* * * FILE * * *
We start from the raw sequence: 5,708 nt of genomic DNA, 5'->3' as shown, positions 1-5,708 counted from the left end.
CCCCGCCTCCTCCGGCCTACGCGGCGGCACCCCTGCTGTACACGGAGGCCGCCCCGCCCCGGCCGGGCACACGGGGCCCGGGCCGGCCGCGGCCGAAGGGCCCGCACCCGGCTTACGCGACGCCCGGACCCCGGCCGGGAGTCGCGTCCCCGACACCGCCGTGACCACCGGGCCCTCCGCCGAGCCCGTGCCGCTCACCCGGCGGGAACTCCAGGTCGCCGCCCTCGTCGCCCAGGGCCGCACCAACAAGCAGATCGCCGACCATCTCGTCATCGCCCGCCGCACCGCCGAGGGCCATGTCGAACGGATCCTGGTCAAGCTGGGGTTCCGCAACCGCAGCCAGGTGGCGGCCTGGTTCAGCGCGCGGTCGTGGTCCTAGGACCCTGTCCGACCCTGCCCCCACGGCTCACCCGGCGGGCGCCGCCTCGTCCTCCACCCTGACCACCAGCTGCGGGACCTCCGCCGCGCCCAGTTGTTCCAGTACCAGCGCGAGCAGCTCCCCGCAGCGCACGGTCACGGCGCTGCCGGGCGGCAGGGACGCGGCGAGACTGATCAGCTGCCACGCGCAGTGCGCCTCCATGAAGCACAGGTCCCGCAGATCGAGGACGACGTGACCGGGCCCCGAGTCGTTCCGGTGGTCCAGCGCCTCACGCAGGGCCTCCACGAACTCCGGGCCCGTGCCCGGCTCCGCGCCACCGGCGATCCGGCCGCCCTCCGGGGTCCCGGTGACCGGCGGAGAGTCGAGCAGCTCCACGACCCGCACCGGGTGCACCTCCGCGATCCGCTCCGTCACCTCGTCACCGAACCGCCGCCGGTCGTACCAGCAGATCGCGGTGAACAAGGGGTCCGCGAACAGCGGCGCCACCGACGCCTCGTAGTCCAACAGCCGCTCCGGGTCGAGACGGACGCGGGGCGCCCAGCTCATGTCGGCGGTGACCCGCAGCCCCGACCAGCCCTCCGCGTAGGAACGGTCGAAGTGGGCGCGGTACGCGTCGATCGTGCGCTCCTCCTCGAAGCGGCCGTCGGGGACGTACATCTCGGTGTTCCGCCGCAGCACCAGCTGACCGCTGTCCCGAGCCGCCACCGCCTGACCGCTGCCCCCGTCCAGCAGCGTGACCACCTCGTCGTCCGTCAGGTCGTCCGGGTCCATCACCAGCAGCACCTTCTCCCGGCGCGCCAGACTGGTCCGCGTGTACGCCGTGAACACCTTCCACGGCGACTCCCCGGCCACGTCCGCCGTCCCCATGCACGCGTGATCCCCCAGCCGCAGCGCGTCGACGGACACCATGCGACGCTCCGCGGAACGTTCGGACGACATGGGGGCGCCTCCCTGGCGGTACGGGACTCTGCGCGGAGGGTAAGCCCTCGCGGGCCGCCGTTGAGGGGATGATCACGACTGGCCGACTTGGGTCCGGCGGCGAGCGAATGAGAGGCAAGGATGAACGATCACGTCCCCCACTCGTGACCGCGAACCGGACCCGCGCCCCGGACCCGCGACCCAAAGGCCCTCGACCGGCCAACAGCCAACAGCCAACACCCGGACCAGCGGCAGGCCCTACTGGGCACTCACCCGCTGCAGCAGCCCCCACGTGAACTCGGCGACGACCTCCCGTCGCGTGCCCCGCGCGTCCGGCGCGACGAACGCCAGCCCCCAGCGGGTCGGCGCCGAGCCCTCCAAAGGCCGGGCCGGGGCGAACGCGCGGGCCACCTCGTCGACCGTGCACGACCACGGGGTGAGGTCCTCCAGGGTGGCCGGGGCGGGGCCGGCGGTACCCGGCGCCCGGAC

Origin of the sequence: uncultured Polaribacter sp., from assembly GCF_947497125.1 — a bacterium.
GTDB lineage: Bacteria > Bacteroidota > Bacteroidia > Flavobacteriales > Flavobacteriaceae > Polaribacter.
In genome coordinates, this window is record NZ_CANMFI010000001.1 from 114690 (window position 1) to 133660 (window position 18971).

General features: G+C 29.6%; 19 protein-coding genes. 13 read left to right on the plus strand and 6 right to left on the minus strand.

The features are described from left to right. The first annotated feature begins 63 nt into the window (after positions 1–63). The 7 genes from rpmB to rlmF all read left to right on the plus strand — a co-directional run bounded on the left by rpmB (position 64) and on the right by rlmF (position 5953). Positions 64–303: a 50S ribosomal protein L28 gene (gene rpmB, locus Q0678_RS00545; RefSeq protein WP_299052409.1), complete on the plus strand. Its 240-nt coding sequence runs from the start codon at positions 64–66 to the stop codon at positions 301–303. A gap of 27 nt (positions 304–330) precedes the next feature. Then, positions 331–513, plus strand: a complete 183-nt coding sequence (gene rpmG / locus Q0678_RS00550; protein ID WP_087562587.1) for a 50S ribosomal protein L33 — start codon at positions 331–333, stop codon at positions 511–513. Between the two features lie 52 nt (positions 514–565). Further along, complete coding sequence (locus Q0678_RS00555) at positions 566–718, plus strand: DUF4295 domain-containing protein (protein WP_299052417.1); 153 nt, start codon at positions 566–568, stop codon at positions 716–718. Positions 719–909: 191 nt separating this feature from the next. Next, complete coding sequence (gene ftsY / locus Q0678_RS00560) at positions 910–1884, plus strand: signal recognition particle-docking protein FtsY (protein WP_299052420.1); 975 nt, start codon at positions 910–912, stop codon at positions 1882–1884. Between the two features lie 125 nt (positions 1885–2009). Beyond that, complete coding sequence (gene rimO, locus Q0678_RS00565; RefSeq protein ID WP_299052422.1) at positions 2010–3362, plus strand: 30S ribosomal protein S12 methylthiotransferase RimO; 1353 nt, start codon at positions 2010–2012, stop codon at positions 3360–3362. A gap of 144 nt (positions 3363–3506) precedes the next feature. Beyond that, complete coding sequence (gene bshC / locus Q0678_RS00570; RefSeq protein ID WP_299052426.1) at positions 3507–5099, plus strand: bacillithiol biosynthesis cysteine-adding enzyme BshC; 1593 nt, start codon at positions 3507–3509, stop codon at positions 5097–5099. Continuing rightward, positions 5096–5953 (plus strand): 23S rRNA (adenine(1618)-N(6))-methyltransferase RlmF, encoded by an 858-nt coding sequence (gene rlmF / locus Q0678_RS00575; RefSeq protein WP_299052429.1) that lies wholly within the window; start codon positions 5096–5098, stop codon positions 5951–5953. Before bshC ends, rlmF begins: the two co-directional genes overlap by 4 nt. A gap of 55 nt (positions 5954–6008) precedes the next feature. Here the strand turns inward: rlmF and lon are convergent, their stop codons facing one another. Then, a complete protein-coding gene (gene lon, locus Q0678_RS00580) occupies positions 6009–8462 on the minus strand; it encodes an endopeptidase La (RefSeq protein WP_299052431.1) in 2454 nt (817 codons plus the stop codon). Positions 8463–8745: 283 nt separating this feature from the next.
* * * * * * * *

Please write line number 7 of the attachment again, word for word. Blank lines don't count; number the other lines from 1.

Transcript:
The features are described from left to right. The first annotated feature begins 63 nt into the window (after positions 1–63). The 7 genes from rpmB to rlmF all read left to right on the plus strand — a co-directional run bounded on the left by rpmB (position 64) and on the right by rlmF (position 5953). Positions 64–303: a 50S ribosomal protein L28 gene (gene rpmB, locus Q0678_RS00545; RefSeq protein WP_299052409.1), complete on the plus strand. Its 240-nt coding sequence runs from the start codon at positions 64–66 to the stop codon at positions 301–303. A gap of 27 nt (positions 304–330) precedes the next feature. Then, positions 331–513, plus strand: a complete 183-nt coding sequence (gene rpmG / locus Q0678_RS00550; protein ID WP_087562587.1) for a 50S ribosomal protein L33 — start codon at positions 331–333, stop codon at positions 511–513. Between the two features lie 52 nt (positions 514–565). Further along, complete coding sequence (locus Q0678_RS00555) at positions 566–718, plus strand: DUF4295 domain-containing protein (protein WP_299052417.1); 153 nt, start codon at positions 566–568, stop codon at positions 716–718. Positions 719–909: 191 nt separating this feature from the next. Next, complete coding sequence (gene ftsY / locus Q0678_RS00560) at positions 910–1884, plus strand: signal recognition particle-docking protein FtsY (protein WP_299052420.1); 975 nt, start codon at positions 910–912, stop codon at positions 1882–1884. Between the two features lie 125 nt (positions 1885–2009). Beyond that, complete coding sequence (gene rimO, locus Q0678_RS00565; RefSeq protein ID WP_299052422.1) at positions 2010–3362, plus strand: 30S ribosomal protein S12 methylthiotransferase RimO; 1353 nt, start codon at positions 2010–2012, stop codon at positions 3360–3362. A gap of 144 nt (positions 3363–3506) precedes the next feature. Beyond that, complete coding sequence (gene bshC / locus Q0678_RS00570; RefSeq protein ID WP_299052426.1) at positions 3507–5099, plus strand: bacillithiol biosynthesis cysteine-adding enzyme BshC; 1593 nt, start codon at positions 3507–3509, stop codon at positions 5097–5099. Continuing rightward, positions 5096–5953 (plus strand): 23S rRNA (adenine(1618)-N(6))-methyltransferase RlmF, encoded by an 858-nt coding sequence (gene rlmF / locus Q0678_RS00575; RefSeq protein WP_299052429.1) that lies wholly within the window; start codon positions 5096–5098, stop codon positions 5951–5953. Before bshC ends, rlmF begins: the two co-directional genes overlap by 4 nt. A gap of 55 nt (positions 5954–6008) precedes the next feature. Here the strand turns inward: rlmF and lon are convergent, their stop codons facing one another. Then, a complete protein-coding gene (gene lon, locus Q0678_RS00580) occupies positions 6009–8462 on the minus strand; it encodes an endopeptidase La (RefSeq protein WP_299052431.1) in 2454 nt (817 codons plus the stop codon). Positions 8463–8745: 283 nt separating this feature from the next.